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Ethanol Profits May Shrink on Supply Glut

Some analysts are saying the ethanol industry will stumble soon thanks to a big supply and lagging transportation capabilities.

As ethanol production expands rapidly and efficient systems for distributing biofuels are lacking, some Wall Street and university analysts say in an Associated Press report that a supply glut and shrinking profit margins will cause a stumble in the ethanol industry.

"It's going to be a little bit of a bumpy ride, I think, but in the long run we are bullish on renewable fuels and believe that they are going to be a part of our domestic fuel stream for a long time to come," says Ommen, chairman, president and CEO of US BioEnergy, in the report.

Analysts at Lehman Brothers predict a 1 million gallon per day surplus starting later in 2007, partly due to a boom in plant construction and even more because of transportation issues.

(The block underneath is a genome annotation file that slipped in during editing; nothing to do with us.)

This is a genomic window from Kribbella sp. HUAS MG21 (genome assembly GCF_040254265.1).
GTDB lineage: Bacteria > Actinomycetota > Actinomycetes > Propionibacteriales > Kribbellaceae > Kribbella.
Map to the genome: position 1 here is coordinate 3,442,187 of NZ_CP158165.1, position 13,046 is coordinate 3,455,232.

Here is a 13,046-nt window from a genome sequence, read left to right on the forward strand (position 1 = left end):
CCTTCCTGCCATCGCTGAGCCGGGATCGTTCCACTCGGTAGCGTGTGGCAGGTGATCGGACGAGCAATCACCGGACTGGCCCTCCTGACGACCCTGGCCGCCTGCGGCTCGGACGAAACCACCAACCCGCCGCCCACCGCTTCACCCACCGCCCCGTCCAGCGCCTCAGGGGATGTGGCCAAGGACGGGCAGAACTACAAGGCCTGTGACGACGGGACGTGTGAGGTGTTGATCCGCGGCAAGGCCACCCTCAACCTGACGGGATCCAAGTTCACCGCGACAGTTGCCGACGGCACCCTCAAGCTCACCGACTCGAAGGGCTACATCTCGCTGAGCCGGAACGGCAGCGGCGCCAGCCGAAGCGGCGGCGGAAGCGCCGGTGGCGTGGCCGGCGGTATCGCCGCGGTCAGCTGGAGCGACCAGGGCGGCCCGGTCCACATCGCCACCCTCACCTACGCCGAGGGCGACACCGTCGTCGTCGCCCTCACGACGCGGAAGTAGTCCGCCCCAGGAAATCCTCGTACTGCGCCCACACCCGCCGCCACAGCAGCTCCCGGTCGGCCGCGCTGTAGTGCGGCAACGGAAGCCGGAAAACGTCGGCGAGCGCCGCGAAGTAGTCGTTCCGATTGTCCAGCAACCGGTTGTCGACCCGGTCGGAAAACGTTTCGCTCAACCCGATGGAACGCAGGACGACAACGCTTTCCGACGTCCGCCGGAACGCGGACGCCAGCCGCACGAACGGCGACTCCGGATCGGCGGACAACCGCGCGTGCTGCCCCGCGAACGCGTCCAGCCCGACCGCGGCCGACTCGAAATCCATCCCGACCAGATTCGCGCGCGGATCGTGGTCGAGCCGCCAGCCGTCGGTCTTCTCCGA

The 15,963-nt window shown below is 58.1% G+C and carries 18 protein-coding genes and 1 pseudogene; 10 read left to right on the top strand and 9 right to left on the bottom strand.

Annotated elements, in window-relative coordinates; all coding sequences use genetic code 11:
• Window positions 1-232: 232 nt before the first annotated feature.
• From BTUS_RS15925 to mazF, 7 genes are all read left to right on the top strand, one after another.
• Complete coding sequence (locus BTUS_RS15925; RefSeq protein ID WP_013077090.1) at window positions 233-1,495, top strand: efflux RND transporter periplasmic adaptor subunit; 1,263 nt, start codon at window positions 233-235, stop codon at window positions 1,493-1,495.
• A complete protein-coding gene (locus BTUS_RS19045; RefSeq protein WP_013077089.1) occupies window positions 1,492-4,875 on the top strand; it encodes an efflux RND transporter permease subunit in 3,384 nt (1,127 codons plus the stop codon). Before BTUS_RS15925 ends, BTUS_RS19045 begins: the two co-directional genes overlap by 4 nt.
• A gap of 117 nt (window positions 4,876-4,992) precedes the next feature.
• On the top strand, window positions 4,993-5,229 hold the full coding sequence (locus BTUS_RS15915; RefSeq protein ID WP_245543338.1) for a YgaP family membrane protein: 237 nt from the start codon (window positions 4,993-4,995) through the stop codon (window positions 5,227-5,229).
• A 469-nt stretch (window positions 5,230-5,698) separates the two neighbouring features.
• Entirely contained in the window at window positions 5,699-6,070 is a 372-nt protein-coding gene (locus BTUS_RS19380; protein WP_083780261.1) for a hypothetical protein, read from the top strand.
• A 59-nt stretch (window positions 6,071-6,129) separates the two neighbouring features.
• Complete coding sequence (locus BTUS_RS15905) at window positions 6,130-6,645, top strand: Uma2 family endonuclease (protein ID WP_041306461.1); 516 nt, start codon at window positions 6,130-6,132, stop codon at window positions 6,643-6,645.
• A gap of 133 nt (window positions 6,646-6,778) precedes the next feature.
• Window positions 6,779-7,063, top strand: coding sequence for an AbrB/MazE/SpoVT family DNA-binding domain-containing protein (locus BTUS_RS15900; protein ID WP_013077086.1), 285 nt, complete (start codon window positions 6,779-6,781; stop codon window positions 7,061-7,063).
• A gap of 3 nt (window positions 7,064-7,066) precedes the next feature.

"The supply is coming online and there isn't really an efficient way to get it to the demand centers on the East and WestCoasts," says Michael Waldron, co-author of the Lehman Brothers report.

The Renewable Fuels Association estimates that the U.S. will produce about 7 billion gallons of ethanol this year, up from nearly 5 billion last year.

In a report late last month titled "The Ethanol Floodgates Have Opened," Bank of America analyst Eric K. Brown downgraded ratings on several ethanol-related stocks.

"We expect the relentless supply of new ethanol production capacity will lead to a 70% decline in margins by 2009," he writes.

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